Video: Flyers help a returning soldier shock his parents with the coolest return home ever

Video: Flyers help a returning soldier shock his parents with the coolest return home ever

Plenty of things happened during the Flyers’ 2-1 win over the Montreal Canadiens last night in South Philly.

Danny Briere came home, Claude Giroux and Michael Raffl both scored in their first game as new linemates, the Flyers bounced back nicely after they were trounced in Chicago the night before and all sorts of shenanigans broke out in Steve Mason’s crease as the final horn sounded.

But, by far the coolest thing that happened at Wells Fargo Center last night didn’t happen on the ice.

It happened during a stoppage of play late in the second period.

During the stoppage, the Flyers honored the family of Pfc. Matthew Windish of Wilmington, DE for his service to the United States with a video that played on the screen in the arena.

After the video, Bob “The Hound” Kelly presented the Windish family with a gift on behalf of the Flyers organization. The family turned around to a huge, life-sized box wrapped in Christmas paper.

The box was unwrapped and there was Pfc. Matthew Windish, packaged like a real-life GI Joe action figure to shock his parents!

Matthew spent the last year serving as a wheeled-vehicle mechanic in South Korea.

Players from both teams immediately stood up and tapped their sticks on the boards and ice in great appreciation of Windish’s service and what just occurred. The crowd gave a rousing standing ovation and chanted “USA! USA!” in unison.

I was in the building last night and I gotta tell you, it was a hell of a moment.

Delaware Online has a good read on how the whole thing was planned and exactly how it all went down.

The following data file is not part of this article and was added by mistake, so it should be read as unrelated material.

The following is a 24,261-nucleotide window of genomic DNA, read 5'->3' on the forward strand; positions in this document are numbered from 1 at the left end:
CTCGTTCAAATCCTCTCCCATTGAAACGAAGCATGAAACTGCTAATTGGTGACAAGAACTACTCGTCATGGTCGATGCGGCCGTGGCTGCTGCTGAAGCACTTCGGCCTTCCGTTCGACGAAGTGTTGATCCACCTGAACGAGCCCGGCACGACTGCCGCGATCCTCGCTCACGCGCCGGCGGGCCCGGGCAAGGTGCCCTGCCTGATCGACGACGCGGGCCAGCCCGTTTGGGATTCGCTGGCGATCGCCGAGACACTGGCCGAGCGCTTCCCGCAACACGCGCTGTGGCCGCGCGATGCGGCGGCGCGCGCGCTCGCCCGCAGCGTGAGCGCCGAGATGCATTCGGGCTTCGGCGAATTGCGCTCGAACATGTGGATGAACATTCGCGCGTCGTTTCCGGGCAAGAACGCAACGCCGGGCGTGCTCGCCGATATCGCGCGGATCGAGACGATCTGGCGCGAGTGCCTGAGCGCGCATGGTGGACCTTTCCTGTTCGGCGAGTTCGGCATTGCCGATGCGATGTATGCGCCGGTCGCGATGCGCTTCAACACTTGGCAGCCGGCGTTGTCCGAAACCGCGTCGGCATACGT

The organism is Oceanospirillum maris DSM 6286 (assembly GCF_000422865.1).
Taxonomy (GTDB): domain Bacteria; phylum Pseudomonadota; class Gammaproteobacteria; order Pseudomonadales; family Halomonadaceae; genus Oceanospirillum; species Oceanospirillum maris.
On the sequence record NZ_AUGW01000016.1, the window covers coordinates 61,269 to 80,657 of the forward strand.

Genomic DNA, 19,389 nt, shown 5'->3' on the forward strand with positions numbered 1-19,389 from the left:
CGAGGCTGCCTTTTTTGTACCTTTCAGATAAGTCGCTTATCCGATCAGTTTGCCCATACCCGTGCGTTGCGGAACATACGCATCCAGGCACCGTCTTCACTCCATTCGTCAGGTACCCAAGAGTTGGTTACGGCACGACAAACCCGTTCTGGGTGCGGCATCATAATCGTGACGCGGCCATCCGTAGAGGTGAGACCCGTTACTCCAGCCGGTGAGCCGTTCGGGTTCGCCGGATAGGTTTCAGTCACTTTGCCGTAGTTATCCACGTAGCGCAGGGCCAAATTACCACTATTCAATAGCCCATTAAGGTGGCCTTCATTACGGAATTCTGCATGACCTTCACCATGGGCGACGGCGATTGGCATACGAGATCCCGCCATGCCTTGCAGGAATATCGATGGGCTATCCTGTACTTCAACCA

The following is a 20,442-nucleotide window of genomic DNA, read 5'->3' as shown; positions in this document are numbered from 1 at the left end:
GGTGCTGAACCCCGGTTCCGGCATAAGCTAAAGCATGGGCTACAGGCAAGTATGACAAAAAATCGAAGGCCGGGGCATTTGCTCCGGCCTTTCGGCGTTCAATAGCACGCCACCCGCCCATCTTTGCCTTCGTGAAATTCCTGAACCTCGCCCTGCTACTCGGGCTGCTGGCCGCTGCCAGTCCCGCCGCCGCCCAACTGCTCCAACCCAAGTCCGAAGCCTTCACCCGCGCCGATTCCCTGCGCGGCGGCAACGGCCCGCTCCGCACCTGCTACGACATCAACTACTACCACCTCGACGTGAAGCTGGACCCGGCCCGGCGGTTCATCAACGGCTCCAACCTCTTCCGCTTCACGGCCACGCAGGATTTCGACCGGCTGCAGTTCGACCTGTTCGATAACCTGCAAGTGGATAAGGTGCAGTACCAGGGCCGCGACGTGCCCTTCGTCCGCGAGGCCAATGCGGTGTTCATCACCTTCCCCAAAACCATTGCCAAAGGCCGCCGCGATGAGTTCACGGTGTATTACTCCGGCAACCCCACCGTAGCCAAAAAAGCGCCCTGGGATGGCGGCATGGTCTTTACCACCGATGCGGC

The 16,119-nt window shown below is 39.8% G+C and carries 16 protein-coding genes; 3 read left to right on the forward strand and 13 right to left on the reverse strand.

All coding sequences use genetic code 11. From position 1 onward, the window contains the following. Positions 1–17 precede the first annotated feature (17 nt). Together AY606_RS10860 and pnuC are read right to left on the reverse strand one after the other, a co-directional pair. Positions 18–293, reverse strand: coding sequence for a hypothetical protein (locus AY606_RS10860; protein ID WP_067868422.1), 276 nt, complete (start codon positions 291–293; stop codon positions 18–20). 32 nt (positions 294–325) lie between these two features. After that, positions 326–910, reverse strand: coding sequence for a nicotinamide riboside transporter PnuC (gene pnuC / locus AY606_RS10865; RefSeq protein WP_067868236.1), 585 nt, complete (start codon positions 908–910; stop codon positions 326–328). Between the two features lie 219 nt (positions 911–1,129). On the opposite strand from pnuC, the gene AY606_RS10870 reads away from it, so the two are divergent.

Go ahead and try to wipe the smile off your face for the rest of the day. I dare you.

Sevyn Streeter claims Sixers stopped her from singing national anthem

Sevyn Streeter claims Sixers stopped her from singing national anthem

Performing artist Sevyn Streeter was scheduled to sing the national anthem Wednesday night before the Sixers' season opener but says she was replaced because of the jersey she was wearing.

Jemila Worthy, a member of the Sixers' dance team, sang the anthem instead.

Streeter says change was made because she was wearing a jersey with the words "We Matter" displayed on the front.

"I'm at the 76ers game to sing the national anthem," she said in a video on Twitter, "and the organization is telling me that I can't because I'm wearing a 'We Matter' jersey."

The Sixers responded with the following statement:

"The Philadelphia 76ers organization encourages meaningful actions to drive social change. We use our games to bring people together, to build trust and to strengthen our communities. As we move from symbolic gestures to action, we will continue to leverage our platform to positively impact our community."

In the Sixers' preseason finale against the Heat in Miami, Denasia Lawrence performed the anthem while wearing a "Black Lives Matter" shirt and kneeling on one knee (see story). She said she did it to protest racial oppression.

Streeter is the latest to use the national anthem as a stage to protest racism and social injustice. San Francisco 49ers quarterback Colin Kaepernick began the well-documented movement by refusing to stand during the anthem, and various other professional athletes have made their own statements.

In a protest planned by safety Malcolm Jenkins, a handful of Eagles raised their fists during the anthem before the team's Week 2 game against the Bears on Monday Night Football.

Information from the Associated Press was used in this report.